Background + Path To Professional Baseball
Cedric Mullins is a 26-year-old centerfielder that plays for the Baltimore Orioles, the organization that drafted him in the 13th round of the 2015 MLB Draft out of Cambell University in North Carolina. He is from the greater Atlanta area, graduating from Brookwood High School in Snellville, Georgia.
He played the game with a lot of support from his family, who have a close relationship with the sport of baseball. Mullins is a part of a large wave of Black American MiLB/MLB players from Atlanta, the current baseball hub for the Black American demographic of the African diaspora. He played on a talented high school team, not seeing a lot of playing time on the varsity squad until he was a senior in high school. He wasn’t looked at by most college and pro scouts due to his small stature even though he made hard contact from both sides of the plate as a switch hitter and played centerfield well, and started at a competitive junior college(JUCO) in North Carolina called Louisburg before transferring to Cambell College and performing there.
The Baltimore Orioles began scouting Mullins when he was at Louisburg and drafted him because of the hard contact he made from both sides of the plate to go along with the blazing speed that allowed him to roam the outfield and run the bases with skill. His professional career started during the 2015 MiLB season, playing 68 games with Baltimore’s Low-A affiliate. He went .264/.333/.375 with 15 doubles, stole 17 bases while only getting caught four times, and hit five triples. He was 12% better than the average player in the New York-Penn League with a 112 wRC+ in his first professional season., as the NYPL is a pitcher-friendly environment.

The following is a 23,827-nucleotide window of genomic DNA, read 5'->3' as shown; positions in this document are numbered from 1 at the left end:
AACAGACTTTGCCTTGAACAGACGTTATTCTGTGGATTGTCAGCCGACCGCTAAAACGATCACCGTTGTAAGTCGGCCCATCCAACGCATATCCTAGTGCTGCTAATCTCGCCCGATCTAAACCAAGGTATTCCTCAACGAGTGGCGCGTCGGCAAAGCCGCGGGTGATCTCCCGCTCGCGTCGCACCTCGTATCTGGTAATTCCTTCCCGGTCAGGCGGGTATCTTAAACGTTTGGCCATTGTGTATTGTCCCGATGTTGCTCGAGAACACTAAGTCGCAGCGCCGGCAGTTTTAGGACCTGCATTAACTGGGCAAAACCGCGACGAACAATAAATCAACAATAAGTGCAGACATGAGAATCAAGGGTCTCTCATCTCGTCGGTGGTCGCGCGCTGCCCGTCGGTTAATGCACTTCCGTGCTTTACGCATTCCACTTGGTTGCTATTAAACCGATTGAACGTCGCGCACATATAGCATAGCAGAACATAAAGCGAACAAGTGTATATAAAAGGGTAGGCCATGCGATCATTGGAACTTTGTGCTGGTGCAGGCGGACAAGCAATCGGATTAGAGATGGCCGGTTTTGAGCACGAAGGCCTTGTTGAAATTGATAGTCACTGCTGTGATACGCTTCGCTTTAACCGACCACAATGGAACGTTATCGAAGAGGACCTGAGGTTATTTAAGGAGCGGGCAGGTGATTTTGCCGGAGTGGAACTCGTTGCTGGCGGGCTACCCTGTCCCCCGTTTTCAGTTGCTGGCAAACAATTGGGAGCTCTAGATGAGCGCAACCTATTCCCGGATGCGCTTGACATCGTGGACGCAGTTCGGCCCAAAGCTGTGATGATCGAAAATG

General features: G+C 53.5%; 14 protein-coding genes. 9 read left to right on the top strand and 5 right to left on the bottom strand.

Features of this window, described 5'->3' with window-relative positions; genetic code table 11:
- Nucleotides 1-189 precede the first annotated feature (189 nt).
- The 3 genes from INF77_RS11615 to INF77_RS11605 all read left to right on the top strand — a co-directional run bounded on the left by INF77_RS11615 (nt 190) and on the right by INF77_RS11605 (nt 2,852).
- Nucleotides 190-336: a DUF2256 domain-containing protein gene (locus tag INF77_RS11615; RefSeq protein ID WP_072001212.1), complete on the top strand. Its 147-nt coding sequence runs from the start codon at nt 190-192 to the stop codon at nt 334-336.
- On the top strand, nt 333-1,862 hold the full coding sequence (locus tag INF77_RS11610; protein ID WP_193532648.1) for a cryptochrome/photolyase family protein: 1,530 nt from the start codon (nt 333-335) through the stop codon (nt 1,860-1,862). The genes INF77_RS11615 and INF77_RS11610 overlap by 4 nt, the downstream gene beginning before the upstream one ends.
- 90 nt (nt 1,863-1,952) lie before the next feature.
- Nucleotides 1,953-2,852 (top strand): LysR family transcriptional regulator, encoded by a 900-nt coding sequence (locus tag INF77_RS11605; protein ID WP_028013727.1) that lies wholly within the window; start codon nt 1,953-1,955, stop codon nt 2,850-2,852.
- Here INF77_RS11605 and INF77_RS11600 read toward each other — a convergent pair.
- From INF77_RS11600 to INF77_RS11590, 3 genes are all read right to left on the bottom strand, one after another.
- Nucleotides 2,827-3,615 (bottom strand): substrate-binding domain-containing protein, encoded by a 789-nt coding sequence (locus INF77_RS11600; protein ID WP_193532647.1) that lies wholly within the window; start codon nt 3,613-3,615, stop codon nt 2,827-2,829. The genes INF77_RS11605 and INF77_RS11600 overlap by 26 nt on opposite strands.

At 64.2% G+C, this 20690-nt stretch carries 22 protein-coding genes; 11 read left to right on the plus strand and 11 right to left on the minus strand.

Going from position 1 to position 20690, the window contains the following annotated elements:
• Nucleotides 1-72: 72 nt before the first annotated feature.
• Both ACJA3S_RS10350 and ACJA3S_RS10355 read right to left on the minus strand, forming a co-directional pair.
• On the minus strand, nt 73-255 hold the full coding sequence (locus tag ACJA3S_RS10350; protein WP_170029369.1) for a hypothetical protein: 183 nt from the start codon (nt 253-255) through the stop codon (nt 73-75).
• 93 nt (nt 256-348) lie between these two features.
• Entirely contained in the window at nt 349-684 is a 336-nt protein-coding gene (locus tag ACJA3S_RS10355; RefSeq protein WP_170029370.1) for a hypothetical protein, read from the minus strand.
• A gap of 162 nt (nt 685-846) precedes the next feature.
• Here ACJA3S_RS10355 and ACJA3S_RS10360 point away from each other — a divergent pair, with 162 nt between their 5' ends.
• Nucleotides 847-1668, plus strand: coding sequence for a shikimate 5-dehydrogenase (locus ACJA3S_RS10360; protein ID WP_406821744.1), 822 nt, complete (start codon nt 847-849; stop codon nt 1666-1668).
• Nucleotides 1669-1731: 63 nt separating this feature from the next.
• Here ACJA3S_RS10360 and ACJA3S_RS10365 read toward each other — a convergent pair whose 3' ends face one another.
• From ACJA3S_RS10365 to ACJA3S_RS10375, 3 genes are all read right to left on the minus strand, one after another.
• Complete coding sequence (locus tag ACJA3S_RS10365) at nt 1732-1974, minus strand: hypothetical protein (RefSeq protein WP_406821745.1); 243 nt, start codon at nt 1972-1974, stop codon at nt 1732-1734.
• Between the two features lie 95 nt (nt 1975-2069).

He played 124 games with the Orioles Low-A affiliate in the South Atlantic League, going .273/.321/.464 with 37 doubles, 10 triples, 14 home runs, and 30 stolen bases. He scored 79 runs and led the team in plate appearances, which highlights his role as a primary run-scorer and his effectiveness at undertaking it. He put up a 123 wRC+ in the process and impressed managers across the South Atlantic League with his defense in centerfield.
In 2017 Mullins struggled with injuries while playing with Baltimore’s Double-A affiliate, but was still productive when he was on the field. He continued to flash the signature combination of contact skills, speed, power, and quality defense at an up-the-middle position in a diminutive frame that he possessed since high school. During the 2018 MiLB season, Mullins put up a .818 OPS through 109 games between Double-A and Triple-A before making his MLB debut. He had three hits, a walk, scored two runs, and drove in two runs versus the Red Sox in his MLB debut, starting in centerfield. He was passed the torch from Orioles centerfielder Adam Jomes, another great Black centerfielder.
Mullins scuffled during his rookie season, putting up a .671 OPS in 191 plate appearances scattered across 45 games. The next year, he struggled again as he spent most of his time with the Baltimore Triple-A affiliate trying to figure out his wings. Showing signs of life during the shortened 2020 season with a .715 OPS with solid defense in centerfield, the 5'8'’ centerfielder got another chance. He did this while battling the symptoms of Crohn’s disease and other complications in his stomach area, and spent his offseason recovering from surgery.